This caused me no end of anguish, not because Rodgers had lost his faith in Jesus, but because I had been resolutely indifferent to the outcome of the game, since Green Bay and San Francisco have both won their share of Super Bowls. I would have been rooting hard for Green Bay, though, if I had known there was a chance that, if Rodgers had won, when he was inevitably asked by some sports reporter to whom he gave credit for his victory, he would have chirped, "Not God, that's for friggin' sure."
When the team of my ancestral home, the Philadelphia Eagles, won their first Super Bowl two years back, the hardest thing for me in the confetti-littered aftermath was watching the coach and the quarterback thanking God profusely and weepily for their victory, which only took the franchise fifty-one years to achieve. The Eagles' win was, for me, like any average rationalist, further proof of the indifference of the putative Almighty to human affairs. If you are familiar with the Philadelphia fan base, with their harsh accents, bloodstained mittens and cheesesteak breath, you soon realize that a just God would NEVER let a Philly sports team win a championship, whereas random fate gives them one every twenty-five years or so.
But I've covered this ground before, specifically back in 2012, under the title "Was Mighty Casey an Atheist? Here you go:
The St. Paul Saints, an independent minor league baseball team, recently had an "Atheist Night." In honor of their non-believing fans, the team wore uniforms in which the "s" had been removed from their name, converting them into the "Ain'ts."
The St. Paul Saints are not to be confused with the New Orleans Saints, or the Boondock Saints, both of which organizations, despite names indicating their pre-selection to a higher plane in the hereafter, mostly try to inflict bodily injury here on Earth.
Nor should St. Paul, Minnesota, be confused with any place south of the Mason-Dixon and east of San Bernardino, where any minor league team, if its management was deluded or self-destructive enough to have an "Atheist's Night," would surely have its stadium surrounded and possibly even burnt down by violently pious local Christians.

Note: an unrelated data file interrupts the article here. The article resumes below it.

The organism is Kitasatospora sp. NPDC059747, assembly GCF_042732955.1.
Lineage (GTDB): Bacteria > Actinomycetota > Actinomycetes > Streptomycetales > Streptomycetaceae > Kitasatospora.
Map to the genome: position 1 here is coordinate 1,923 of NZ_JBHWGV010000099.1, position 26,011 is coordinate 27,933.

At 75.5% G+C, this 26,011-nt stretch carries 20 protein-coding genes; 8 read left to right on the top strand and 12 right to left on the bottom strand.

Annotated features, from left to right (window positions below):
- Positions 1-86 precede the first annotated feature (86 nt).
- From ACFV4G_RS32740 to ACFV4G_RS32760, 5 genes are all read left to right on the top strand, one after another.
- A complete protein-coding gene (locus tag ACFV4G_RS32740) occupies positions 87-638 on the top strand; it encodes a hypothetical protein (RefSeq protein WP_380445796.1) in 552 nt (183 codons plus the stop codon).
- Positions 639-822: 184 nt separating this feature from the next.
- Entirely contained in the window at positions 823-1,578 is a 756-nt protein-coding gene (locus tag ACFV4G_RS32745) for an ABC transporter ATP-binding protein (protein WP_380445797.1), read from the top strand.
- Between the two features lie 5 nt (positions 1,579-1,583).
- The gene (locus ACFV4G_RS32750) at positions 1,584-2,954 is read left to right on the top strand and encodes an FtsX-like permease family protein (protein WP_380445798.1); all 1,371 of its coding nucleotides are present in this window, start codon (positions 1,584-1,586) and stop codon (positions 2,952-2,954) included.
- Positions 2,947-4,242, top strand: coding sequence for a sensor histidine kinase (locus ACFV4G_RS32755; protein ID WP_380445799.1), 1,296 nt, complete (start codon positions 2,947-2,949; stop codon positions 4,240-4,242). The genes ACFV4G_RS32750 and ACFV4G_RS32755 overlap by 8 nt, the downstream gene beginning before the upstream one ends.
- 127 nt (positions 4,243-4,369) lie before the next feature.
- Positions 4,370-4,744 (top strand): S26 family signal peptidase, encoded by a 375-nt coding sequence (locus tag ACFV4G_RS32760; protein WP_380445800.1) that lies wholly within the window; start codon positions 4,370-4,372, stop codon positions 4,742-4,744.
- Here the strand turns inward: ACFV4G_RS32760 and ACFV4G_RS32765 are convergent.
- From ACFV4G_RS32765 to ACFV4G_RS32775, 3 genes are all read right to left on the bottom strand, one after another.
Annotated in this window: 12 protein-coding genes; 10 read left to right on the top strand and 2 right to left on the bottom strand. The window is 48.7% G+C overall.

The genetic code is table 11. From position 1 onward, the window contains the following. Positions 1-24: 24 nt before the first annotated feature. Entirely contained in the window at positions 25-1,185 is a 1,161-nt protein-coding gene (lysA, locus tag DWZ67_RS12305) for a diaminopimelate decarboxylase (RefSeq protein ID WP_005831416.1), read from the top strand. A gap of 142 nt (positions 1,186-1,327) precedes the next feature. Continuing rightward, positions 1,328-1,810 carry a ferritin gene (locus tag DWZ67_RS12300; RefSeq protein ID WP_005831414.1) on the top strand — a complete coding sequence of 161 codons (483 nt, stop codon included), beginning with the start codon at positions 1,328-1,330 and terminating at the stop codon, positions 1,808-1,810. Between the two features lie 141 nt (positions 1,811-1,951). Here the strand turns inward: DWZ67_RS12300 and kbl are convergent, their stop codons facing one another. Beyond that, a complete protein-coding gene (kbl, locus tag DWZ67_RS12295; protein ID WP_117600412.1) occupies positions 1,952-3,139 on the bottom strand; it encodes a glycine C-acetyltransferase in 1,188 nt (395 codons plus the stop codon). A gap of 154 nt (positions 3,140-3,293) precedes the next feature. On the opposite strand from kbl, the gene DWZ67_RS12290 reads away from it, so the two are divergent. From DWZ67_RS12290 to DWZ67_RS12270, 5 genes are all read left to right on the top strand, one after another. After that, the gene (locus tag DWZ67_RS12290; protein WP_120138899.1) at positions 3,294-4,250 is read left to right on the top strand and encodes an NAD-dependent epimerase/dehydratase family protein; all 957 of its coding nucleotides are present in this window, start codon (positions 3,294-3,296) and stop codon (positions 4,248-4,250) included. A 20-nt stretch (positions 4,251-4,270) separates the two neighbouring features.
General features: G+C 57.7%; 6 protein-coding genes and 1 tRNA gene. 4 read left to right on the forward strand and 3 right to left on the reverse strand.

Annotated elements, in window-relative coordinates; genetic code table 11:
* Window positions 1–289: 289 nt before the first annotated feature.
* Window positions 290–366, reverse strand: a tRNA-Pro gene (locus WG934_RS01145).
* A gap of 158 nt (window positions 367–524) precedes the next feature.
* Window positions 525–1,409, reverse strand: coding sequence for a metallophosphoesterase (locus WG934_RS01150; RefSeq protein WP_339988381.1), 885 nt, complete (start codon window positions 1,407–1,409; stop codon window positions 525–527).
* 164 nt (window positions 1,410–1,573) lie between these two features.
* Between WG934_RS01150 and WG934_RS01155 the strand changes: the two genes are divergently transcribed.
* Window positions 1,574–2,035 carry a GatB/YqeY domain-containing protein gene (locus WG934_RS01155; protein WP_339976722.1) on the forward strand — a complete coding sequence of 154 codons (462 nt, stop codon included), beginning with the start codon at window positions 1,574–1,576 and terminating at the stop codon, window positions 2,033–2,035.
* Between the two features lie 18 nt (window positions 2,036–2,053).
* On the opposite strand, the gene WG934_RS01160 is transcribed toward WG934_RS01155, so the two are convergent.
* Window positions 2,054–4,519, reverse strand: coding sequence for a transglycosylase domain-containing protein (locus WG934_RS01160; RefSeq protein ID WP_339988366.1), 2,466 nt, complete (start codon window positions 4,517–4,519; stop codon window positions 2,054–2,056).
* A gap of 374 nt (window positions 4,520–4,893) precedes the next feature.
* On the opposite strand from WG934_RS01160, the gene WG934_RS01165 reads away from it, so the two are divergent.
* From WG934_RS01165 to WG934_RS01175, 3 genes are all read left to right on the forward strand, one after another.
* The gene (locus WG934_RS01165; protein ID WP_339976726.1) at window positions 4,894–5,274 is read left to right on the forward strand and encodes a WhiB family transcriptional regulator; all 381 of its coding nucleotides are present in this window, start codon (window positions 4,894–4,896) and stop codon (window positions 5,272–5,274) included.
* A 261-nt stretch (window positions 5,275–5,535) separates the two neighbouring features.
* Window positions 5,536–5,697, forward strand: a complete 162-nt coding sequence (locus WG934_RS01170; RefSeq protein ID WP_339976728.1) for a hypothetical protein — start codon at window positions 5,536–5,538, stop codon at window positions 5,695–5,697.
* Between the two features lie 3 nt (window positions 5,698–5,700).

Why do people hate atheists anyway? Two reasons: First, religious people are certain that atheists think they are stupid for believing in things like virgin birth, not eating lobster and thinking that the Lord Shiva can set their underwear on fire any time He wants to. Second, they are afraid that the atheists are right, and that they (the religious) are wasting their lives by not cheerfully breaking any of the Commandments like a cheap piñata anytime they get the chance.
Religious belief nonetheless persists, in Minnesota and elsewhere. Nowhere is it more evident than in the personal witness of professional sports superstars, who constantly give all the credit to God when they win the game, whether it be regular season or World Series or Super Bowl. Hosannas by the victors in the major leagues are nearly inevitable every time they triumph.
Why are top athletes religious? The answer is simple. They get what they pray for. If they've wafted a prayer aloft in the ninth inning of the seventh game of the World Series, and God hung them a curve bell they belted over the fence, there's no talking them out of their faith. If Jesus deflected a pass off a defender's hands into theirs for a game-winning touchdown, Jesus has gotten himself a faithful follower who can't wait to give Him credit on the post-game show.
To find atheists in pro ball, you've got to look on the bench. Ask any pinch-hitter who's struck out his last four times at bat if he thinks he lives in a random, hostile universe where events are strictly governed by chance, and I'll bet you the answer is a bitter affirmative. Ask a long reliever who's just surrendered five runs in two-thirds of an inning if he believes in a special Providence that looks out for him and he'll probably spit his tobacco juice in a cup and throw it at you.
The guys who play for St. Paul are even worse off. The St. Paul Saints are an independent minor league team. That means its players are so far off the major league radar it would be a miracle (and no doubt they would start thanking Jesus for it) if any of them ever got noticed enough to be signed to ride the pine for even the most pitiful, last place team in the majors. Even their homers are hopeless. Their no-hitters mean nada. All of their victories are Pyrrhic. They're probably all atheists.
No wonder they gave themselves a night.